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Night Time is the Right Time for Mobile Vending in Philadelphia

June 10, 2013

This blog post is part of a series on mobile vending, and is based on a presentation to NLC’s Big Ideas for Small Business Peer Network on Philadelphia’s Night Market. Thank you to Diana LuDirector of Partnerships and Outreach for the 10,000 Small Businesses Program, Philadelphia Department of Commercefor assistance with this blog post. 

In spring 2013, Masters of Public Policy students at The George Washington University conducted research on local policy options for food truck regulations for NLC. This report will be made available to NLC members as a policy toolkit in the coming months.

Philadelphia is a “city of neighborhoods,” and a city with a diverse, local food scene. To highlight both of these attributes, the city worked with the Philadelphia-based nationally recognized non-profit The Food Trust to create Night Market Philadelphia.

The Night Market is a traveling food event highlighting Philadelphia’s premier ethnic and regional restaurants and food trucks. It’s also a citywide economic development and community engagement initiative that could serve as a model for other cities that want to use mobile vending to bring greater visibility to their local food scene and showcase their neighborhoods as hotbeds of cultural and social activity.  Night Market events are generally a mix – about half and half – of food trucks and tent vendors.

Beginning in 2010, Night Market Philadelphia has grown from a modest street food festival with 4,000 attendees and 18 mobile vendors to an immensely popular event with over 55 vendors that attracts upwards of 20,000 people to each of its neighborhood locations. Participating neighborhoods include those in close proximity to or directly in the central business district, such as Chinatown, University City and Northern Liberties, and neighborhoods that are more removed from the city’s core such as Mt. Airy.

The benefits to the mobile vendors in participating in Night Market Philadelphia are obvious – increased patronage and greater visibility of both their product and brand. But there are also tangible benefits for neighborhood brick and mortar restaurants.

In addition to the opportunity to increase their customer base, Night Markets give restaurants the opportunity to dip their toes in the mobile vending waters, so to speak, and experiment with expanding their reach through the mobile vending marketplace. Brick and mortar businesses can do a “pop-up” mobile shop (vending under a tent) for the event by obtaining a special event permit. Restaurants can also participate by staying open later and/or debuting special menus for the occasion.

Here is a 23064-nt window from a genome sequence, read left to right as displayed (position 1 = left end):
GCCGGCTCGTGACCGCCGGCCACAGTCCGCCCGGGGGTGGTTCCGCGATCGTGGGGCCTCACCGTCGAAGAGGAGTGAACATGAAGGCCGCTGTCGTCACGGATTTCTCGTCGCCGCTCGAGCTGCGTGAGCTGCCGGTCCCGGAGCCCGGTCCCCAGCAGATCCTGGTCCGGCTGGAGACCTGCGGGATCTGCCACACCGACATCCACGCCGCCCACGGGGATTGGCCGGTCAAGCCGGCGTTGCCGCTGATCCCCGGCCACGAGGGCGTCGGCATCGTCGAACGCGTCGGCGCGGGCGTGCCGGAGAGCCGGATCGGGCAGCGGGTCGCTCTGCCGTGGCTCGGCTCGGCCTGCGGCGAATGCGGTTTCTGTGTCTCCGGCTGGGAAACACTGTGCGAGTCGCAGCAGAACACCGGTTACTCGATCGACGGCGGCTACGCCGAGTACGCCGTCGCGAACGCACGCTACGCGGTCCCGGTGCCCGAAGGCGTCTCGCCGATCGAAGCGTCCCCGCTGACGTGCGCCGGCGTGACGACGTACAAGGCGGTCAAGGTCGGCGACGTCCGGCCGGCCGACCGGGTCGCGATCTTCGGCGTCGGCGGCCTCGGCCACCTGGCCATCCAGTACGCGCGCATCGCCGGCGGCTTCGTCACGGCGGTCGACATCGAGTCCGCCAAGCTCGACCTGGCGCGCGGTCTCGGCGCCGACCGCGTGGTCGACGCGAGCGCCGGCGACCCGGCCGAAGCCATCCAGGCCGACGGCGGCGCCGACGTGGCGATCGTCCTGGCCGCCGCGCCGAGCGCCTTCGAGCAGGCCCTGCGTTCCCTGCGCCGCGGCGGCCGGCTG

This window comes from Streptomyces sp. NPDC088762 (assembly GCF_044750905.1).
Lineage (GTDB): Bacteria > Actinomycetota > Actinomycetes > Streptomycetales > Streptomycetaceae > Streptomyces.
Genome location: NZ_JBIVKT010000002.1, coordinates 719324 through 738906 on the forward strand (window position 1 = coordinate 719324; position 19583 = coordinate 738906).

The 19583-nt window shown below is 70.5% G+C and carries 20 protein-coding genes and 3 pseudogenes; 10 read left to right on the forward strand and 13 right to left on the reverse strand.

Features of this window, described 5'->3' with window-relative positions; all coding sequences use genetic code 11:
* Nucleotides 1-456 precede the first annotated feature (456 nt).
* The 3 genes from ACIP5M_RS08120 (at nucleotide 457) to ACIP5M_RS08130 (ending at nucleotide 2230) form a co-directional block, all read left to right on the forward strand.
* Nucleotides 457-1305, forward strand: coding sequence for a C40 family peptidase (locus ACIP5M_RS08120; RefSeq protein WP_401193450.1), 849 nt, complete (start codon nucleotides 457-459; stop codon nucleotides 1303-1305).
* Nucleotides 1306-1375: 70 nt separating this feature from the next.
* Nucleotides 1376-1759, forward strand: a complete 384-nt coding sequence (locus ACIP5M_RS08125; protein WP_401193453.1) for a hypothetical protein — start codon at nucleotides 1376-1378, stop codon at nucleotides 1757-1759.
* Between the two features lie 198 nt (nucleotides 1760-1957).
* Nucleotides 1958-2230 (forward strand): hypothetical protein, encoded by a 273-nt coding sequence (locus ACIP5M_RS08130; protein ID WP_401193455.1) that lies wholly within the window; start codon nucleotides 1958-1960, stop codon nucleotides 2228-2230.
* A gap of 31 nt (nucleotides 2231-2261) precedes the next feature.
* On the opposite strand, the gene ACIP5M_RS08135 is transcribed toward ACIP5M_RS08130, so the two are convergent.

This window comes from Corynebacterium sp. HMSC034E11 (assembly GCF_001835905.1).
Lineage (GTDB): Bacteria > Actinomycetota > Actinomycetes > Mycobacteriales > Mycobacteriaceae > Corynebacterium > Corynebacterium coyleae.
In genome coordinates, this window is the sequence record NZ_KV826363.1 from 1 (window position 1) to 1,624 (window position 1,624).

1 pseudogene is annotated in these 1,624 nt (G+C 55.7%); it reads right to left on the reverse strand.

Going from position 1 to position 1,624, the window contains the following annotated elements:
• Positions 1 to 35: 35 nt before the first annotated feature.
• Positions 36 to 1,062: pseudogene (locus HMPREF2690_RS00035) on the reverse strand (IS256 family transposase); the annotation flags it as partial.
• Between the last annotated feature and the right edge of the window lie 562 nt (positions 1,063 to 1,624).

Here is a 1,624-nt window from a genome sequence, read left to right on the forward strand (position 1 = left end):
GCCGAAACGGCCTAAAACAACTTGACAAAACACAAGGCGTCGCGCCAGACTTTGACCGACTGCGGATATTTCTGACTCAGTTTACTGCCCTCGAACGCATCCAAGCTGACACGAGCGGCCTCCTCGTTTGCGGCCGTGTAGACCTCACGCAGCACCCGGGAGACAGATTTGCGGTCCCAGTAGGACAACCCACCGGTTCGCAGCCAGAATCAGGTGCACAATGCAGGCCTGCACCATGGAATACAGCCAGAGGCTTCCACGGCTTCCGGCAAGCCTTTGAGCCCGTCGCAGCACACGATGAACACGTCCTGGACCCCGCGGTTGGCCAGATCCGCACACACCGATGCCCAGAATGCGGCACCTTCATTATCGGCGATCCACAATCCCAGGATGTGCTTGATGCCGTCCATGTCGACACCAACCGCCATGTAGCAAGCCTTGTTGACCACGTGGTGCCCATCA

The Night Market empowers small business owners with skills, resources and entrepreneurial opportunities that extend well beyond the event. For mobile vending first-timers, The Food Trust has offered workshops on best practices that include recommendations for how many staff to have on hand, how many portions to plan for, etc. The Food Trust also recommends that individual items be priced at $5 or less to give people more incentive to sample different types of cuisines.

Host neighborhoods also realize benefits from the Night Market. Philadelphia is a city of neighborhoods, but it can be difficult to get visitors to venture out of the core downtown districts. Night Market Philadelphia provides that opportunity. The events have a great deal of marketing power for neighborhoods, and allow them to showcase their best assets.

Going Mobile at Night: Lessons Learned

For other cities that may want to try their hand at doing something similar to Night Market Philadelphia, the big takeaway (surprise, surprise) is that planning is key. Crowd control, traffic management, trash pick-up and having enough volunteers on-hand are key components of successfully pulling off an event of this scale and scope. Neighborhood buy-in is another key strategy for success. For each Night Market event, The Food Trust works with neighborhood community development corporations in the planning process, and reaches out to non-participating businesses in the area to make sure they are aware of the event.

Is your city planning something similar to Night Market Philadelphia, or perhaps already doing it? We’d love to hear from you! Share your experiences and your general thoughts on the pros and cons of food trucks in cities in the Comments section or email Pickren@nlc.org.  

 

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